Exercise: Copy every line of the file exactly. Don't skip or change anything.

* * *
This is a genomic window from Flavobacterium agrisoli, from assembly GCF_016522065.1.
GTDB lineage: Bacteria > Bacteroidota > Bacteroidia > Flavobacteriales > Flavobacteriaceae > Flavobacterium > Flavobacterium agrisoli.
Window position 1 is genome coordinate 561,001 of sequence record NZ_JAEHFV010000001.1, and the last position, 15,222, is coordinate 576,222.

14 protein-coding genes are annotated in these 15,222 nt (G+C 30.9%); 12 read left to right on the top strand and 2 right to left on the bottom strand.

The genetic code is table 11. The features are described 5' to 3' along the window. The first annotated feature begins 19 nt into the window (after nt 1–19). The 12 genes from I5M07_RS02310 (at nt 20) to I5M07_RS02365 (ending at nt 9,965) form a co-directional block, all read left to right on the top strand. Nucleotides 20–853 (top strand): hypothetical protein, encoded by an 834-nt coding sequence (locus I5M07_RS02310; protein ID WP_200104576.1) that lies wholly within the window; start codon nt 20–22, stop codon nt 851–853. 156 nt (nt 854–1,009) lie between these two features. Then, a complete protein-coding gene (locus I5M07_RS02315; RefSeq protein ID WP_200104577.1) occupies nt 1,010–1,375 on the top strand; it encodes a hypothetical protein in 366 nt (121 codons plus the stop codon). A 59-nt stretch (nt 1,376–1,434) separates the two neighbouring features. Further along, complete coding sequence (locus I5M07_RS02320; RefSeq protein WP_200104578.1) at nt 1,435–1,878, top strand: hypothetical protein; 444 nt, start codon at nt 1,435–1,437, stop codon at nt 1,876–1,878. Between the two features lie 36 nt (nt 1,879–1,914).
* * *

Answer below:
This is a genomic window from Flavobacterium agrisoli, from assembly GCF_016522065.1.
GTDB lineage: Bacteria > Bacteroidota > Bacteroidia > Flavobacteriales > Flavobacteriaceae > Flavobacterium > Flavobacterium agrisoli.
Window position 1 is genome coordinate 561,001 of sequence record NZ_JAEHFV010000001.1, and the last position, 15,222, is coordinate 576,222.

14 protein-coding genes are annotated in these 15,222 nt (G+C 30.9%); 12 read left to right on the top strand and 2 right to left on the bottom strand.

The genetic code is table 11. The features are described 5' to 3' along the window. The first annotated feature begins 19 nt into the window (after nt 1–19). The 12 genes from I5M07_RS02310 (at nt 20) to I5M07_RS02365 (ending at nt 9,965) form a co-directional block, all read left to right on the top strand. Nucleotides 20–853 (top strand): hypothetical protein, encoded by an 834-nt coding sequence (locus I5M07_RS02310; protein ID WP_200104576.1) that lies wholly within the window; start codon nt 20–22, stop codon nt 851–853. 156 nt (nt 854–1,009) lie between these two features. Then, a complete protein-coding gene (locus I5M07_RS02315; RefSeq protein ID WP_200104577.1) occupies nt 1,010–1,375 on the top strand; it encodes a hypothetical protein in 366 nt (121 codons plus the stop codon). A 59-nt stretch (nt 1,376–1,434) separates the two neighbouring features. Further along, complete coding sequence (locus I5M07_RS02320; RefSeq protein WP_200104578.1) at nt 1,435–1,878, top strand: hypothetical protein; 444 nt, start codon at nt 1,435–1,437, stop codon at nt 1,876–1,878. Between the two features lie 36 nt (nt 1,879–1,914).